Has a Uranium Bull Market Begun?

Over the past year, there has been a divergence in the energy market: spot uranium advanced 12% while oil, natural gas, and coal all fell anywhere from 30-70%.

The reason? For the first time in history, uranium has slipped into a persistent and widening deficit.

Some say uranium has reached a pivotal inflection point that could force the price higher by as much as three- to four-fold over the next several years.

However, uranium is far less transparent than other commodity markets. So let’s take a closer look.

Today’s Uranium Market

Uranium’s structural deficit has accelerated dramatically since 2021. Reactor demand bottomed in 2020 at 161 million pounds of U3O8 (triuranium octoxide), and is expected to reach 188 million pounds this year.

Meanwhile, primary uranium production remained depressed through 2022 at 120 million pounds—a multi-decade low. Secondary supply of uranium averaged only 22 million pounds, leaving a deficit of nearly 30 million pounds in both 2021 and 2022.

A real market-changing event occurred in 2021, as a new source of demand burst onto the scene: the financial buyer. Led by the Sprott Physical Uranium Trust (SRUUF), financial vehicles have acquired between 25 million and 30 million pounds each year in 2021 and 2022. In effect, these financial vehicles have taken the uranium off the market that was depressing prices.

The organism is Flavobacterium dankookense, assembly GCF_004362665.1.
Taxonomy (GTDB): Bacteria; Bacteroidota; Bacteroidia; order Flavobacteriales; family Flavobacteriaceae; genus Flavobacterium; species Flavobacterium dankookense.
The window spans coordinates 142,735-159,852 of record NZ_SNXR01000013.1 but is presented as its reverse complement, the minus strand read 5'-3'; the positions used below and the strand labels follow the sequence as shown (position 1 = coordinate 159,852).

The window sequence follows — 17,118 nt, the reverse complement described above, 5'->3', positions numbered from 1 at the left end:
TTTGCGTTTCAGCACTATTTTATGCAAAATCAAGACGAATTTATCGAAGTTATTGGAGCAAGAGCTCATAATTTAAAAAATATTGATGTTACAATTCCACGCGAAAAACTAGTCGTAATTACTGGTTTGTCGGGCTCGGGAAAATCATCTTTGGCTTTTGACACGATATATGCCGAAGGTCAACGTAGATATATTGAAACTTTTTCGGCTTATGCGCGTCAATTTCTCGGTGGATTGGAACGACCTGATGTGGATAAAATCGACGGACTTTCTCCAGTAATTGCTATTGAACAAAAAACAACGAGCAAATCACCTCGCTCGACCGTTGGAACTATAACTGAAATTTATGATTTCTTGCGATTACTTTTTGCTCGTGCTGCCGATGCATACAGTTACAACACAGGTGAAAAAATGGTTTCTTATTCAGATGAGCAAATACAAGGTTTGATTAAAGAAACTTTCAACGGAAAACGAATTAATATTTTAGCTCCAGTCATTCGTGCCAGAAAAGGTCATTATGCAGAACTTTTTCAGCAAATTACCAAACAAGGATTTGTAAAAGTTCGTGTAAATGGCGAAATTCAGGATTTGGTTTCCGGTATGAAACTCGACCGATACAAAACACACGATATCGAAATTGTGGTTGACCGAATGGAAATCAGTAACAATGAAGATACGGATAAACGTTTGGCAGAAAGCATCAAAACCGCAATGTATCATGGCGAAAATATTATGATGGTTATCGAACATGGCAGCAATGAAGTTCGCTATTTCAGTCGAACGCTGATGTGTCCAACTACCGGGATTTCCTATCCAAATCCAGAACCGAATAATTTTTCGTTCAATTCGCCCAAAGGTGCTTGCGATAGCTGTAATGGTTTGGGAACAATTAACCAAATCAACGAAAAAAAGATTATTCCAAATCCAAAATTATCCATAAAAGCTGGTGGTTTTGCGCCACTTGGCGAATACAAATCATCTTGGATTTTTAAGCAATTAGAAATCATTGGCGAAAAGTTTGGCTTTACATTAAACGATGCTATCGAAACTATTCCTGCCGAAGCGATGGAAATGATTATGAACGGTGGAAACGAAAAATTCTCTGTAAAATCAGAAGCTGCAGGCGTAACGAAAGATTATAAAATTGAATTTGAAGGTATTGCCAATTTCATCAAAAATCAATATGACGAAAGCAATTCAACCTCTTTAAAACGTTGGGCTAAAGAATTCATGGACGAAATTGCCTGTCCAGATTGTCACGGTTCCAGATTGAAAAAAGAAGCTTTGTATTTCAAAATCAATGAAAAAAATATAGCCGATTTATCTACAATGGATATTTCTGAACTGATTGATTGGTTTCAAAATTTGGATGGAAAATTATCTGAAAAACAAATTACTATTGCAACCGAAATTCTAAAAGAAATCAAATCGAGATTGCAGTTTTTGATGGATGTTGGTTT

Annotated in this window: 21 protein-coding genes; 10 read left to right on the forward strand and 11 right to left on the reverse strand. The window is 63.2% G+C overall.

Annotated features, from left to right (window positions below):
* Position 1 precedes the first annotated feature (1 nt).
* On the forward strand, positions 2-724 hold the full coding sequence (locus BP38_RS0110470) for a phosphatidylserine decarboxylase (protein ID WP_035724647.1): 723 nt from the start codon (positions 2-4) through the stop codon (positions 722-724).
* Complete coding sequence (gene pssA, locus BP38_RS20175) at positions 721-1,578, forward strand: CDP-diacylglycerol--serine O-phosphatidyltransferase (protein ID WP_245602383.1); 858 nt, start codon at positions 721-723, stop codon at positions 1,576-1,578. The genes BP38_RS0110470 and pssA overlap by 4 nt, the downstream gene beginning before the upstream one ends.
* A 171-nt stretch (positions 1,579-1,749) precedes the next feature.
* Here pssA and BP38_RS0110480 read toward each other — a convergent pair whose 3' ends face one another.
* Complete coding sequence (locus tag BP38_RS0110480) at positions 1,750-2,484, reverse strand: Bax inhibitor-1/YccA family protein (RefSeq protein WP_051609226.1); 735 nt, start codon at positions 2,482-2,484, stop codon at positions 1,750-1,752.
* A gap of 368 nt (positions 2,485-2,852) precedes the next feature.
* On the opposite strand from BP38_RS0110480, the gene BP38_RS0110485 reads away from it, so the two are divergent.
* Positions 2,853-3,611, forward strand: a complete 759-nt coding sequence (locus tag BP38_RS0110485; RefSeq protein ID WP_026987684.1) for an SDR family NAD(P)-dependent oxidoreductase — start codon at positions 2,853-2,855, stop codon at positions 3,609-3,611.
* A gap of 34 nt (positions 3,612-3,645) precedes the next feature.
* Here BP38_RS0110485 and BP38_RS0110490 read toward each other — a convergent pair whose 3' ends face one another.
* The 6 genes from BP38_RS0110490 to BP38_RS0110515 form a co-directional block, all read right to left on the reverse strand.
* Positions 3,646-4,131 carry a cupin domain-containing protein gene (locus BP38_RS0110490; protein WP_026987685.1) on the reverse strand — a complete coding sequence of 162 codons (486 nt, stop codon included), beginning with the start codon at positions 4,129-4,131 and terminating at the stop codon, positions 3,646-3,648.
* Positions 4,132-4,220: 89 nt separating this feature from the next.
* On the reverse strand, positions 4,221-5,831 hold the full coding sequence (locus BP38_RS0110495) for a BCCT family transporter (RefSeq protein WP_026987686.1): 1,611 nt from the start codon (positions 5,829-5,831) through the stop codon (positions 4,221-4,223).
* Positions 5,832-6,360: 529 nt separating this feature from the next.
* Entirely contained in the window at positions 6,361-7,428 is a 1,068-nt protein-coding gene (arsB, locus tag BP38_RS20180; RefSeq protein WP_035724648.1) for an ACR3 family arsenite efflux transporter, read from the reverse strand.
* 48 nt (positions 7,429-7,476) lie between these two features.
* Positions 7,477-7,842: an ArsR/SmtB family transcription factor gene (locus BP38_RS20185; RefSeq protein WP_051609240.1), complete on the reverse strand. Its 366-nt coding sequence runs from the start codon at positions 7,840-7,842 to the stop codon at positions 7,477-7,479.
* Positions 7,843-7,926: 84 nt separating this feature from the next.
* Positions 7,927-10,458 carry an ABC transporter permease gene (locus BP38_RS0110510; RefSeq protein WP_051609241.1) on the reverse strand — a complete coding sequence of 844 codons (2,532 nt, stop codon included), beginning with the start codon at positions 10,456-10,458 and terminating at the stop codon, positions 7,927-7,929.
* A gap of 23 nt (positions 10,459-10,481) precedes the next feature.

Unlike open-ended funds, such as the SPDR Gold Shares (GLD), the financial uranium vehicles are closed-ended, meaning the material cannot readily flow back into the commercial market. Once material is purchased, it is usually locked up for a long time.

The end result was that the uranium market experienced a deficit of nearly 180 million pounds between 2020 and 2023. This deficit was met by depleting the commercial inventories that had accumulated following the Fukushima nuclear disaster in Japan in 2011, caused by an earthquake and subsequent tsunami.

In a way, what’s happening is reminiscent of the U.S. meeting oil shortages after Russia invaded Ukraine by pulling oil from its Strategic Petroleum Reserve (SPR).

By the end of 2023, some forecasts say commercial inventories will be…

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